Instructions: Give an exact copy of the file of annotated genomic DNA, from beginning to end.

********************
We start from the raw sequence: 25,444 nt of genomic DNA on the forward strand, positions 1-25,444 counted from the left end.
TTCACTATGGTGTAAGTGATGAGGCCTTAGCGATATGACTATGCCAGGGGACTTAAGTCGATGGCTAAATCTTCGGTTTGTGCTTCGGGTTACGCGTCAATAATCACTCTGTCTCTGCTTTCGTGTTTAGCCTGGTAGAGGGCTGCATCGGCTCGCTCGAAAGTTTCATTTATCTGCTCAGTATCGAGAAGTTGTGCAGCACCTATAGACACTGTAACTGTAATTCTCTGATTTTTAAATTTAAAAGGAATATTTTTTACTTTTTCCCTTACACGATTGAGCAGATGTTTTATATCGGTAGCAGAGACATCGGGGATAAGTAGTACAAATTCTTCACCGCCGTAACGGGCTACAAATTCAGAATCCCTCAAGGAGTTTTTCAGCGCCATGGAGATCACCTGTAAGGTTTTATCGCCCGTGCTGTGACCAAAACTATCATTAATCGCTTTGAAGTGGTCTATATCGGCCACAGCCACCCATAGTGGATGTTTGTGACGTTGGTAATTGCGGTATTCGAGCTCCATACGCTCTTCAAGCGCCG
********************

We start from the raw sequence: 25,444 nt of genomic DNA on the forward strand, positions 1-25,444 counted from the left end.
TTCACTATGGTGTAAGTGATGAGGCCTTAGCGATATGACTATGCCAGGGGACTTAAGTCGATGGCTAAATCTTCGGTTTGTGCTTCGGGTTACGCGTCAATAATCACTCTGTCTCTGCTTTCGTGTTTAGCCTGGTAGAGGGCTGCATCGGCTCGCTCGAAAGTTTCATTTATCTGCTCAGTATCGAGAAGTTGTGCAGCACCTATAGACACTGTAACTGTAATTCTCTGATTTTTAAATTTAAAAGGAATATTTTTTACTTTTTCCCTTACACGATTGAGCAGATGTTTTATATCGGTAGCAGAGACATCGGGGATAAGTAGTACAAATTCTTCACCGCCGTAACGGGCTACAAATTCAGAATCCCTCAAGGAGTTTTTCAGCGCCATGGAGATCACCTGTAAGGTTTTATCGCCCGTGCTGTGACCAAAACTATCATTAATCGCTTTGAAGTGGTCTATATCGGCCACAGCCACCCATAGTGGATGTTTGTGACGTTGGTAATTGCGGTATTCGAGCTCCATACGCTCTTCAAGCGCCG